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Conservation and Indigenous Peoples

A Study of Convergent Interests

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Kindling Self-determination Among the Kuna

The San Blas Kuna of Panama are an indigenous population of 30,000 people. Their reserve, the Comarca de San Blas or Kuna Yala, is a strip of land between the Caribbean coast and a mountain chain which runs from Colombia to approximately 60 miles east of the Panama Canal. Supporting themselves by subsistence agriculture, marine fishing, cash-cropping of coconuts, migrant wage labor, and tourism, the Kuna are relatively well fed, prosperous, and secure.

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Migration in Papua New Guinea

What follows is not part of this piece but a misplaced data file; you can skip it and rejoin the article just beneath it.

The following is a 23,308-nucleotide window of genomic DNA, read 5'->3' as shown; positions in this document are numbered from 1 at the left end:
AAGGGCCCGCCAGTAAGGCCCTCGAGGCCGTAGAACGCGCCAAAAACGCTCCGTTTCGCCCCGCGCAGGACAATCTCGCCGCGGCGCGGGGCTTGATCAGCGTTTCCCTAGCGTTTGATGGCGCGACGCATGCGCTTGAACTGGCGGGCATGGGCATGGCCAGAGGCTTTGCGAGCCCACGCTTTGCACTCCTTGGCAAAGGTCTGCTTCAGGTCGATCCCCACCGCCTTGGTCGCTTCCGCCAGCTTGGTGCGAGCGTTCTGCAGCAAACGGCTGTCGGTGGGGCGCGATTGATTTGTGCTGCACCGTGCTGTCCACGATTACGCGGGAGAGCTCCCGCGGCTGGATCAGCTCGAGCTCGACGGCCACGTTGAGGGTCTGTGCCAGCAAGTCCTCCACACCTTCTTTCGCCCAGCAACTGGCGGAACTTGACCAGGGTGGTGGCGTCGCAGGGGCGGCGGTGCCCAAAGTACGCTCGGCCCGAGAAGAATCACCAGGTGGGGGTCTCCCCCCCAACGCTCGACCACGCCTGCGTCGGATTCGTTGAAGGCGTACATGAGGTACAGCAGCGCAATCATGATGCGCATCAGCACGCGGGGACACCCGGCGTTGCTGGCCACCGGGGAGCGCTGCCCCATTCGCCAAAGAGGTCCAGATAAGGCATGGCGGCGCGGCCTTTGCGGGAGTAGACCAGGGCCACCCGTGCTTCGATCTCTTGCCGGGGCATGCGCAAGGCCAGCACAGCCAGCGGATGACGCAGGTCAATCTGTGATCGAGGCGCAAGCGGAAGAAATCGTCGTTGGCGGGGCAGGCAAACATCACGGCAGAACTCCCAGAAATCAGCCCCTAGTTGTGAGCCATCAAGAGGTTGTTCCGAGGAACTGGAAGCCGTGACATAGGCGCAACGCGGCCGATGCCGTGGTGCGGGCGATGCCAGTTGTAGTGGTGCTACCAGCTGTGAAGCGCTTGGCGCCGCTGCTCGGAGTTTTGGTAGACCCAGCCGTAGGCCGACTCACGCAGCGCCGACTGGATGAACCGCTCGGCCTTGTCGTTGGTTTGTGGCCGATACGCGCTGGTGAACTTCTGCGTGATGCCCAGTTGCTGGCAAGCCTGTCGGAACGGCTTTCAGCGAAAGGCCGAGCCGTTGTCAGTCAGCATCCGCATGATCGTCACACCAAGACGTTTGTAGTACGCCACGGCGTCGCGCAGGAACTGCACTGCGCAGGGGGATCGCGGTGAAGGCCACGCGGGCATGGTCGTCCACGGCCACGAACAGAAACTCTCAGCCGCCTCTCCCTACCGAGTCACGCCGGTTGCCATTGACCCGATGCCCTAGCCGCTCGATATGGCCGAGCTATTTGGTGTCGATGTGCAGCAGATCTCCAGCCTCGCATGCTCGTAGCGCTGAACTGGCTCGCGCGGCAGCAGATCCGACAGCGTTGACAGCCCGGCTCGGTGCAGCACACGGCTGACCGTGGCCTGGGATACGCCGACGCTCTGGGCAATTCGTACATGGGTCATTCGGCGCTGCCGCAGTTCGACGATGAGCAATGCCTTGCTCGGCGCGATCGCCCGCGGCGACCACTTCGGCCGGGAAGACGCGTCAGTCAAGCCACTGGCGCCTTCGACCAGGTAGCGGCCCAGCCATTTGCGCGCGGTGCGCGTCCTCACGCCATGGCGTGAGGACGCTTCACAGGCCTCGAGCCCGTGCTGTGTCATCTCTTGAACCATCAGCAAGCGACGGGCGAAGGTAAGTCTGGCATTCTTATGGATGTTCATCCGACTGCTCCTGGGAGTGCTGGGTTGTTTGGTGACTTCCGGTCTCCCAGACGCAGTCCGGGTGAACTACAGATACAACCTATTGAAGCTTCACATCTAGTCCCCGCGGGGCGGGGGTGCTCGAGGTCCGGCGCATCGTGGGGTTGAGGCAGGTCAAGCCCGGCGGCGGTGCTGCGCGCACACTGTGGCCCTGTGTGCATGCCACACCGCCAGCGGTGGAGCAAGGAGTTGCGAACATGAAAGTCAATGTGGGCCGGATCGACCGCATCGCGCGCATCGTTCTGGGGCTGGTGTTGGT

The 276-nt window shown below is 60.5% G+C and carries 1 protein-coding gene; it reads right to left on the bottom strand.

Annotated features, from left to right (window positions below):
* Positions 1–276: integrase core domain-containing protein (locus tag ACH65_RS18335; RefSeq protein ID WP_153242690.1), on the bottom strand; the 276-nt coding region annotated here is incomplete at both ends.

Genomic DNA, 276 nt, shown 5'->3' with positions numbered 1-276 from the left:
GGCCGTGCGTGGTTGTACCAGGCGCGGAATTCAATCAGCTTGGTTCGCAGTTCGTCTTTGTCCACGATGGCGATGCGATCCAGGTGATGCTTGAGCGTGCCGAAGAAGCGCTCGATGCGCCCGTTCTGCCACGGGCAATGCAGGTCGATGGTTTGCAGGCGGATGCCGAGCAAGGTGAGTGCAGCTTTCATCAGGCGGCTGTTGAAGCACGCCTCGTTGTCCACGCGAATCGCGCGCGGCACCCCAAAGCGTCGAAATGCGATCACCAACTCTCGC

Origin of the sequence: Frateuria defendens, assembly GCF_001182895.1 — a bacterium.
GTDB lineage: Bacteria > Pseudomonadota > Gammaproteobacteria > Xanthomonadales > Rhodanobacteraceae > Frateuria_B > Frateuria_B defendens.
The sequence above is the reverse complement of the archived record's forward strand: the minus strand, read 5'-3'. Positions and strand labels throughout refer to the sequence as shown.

The visitor who spends a few days in Port Moresby, the capital of Papua New Guinea, will be impressed with the feelings of open space the city inspires, the modern look of the governmental center at Waigani, and the stores at Boroko. All give the appearance of a thriving and successful capital city. Visits to other coastal cities, such as Lae or Madang, will reinforce this impression of a young nation with bustling city life.

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Native Rebellion and US Intervention in Central America

The Implication of the Kuna Case for the Miskito

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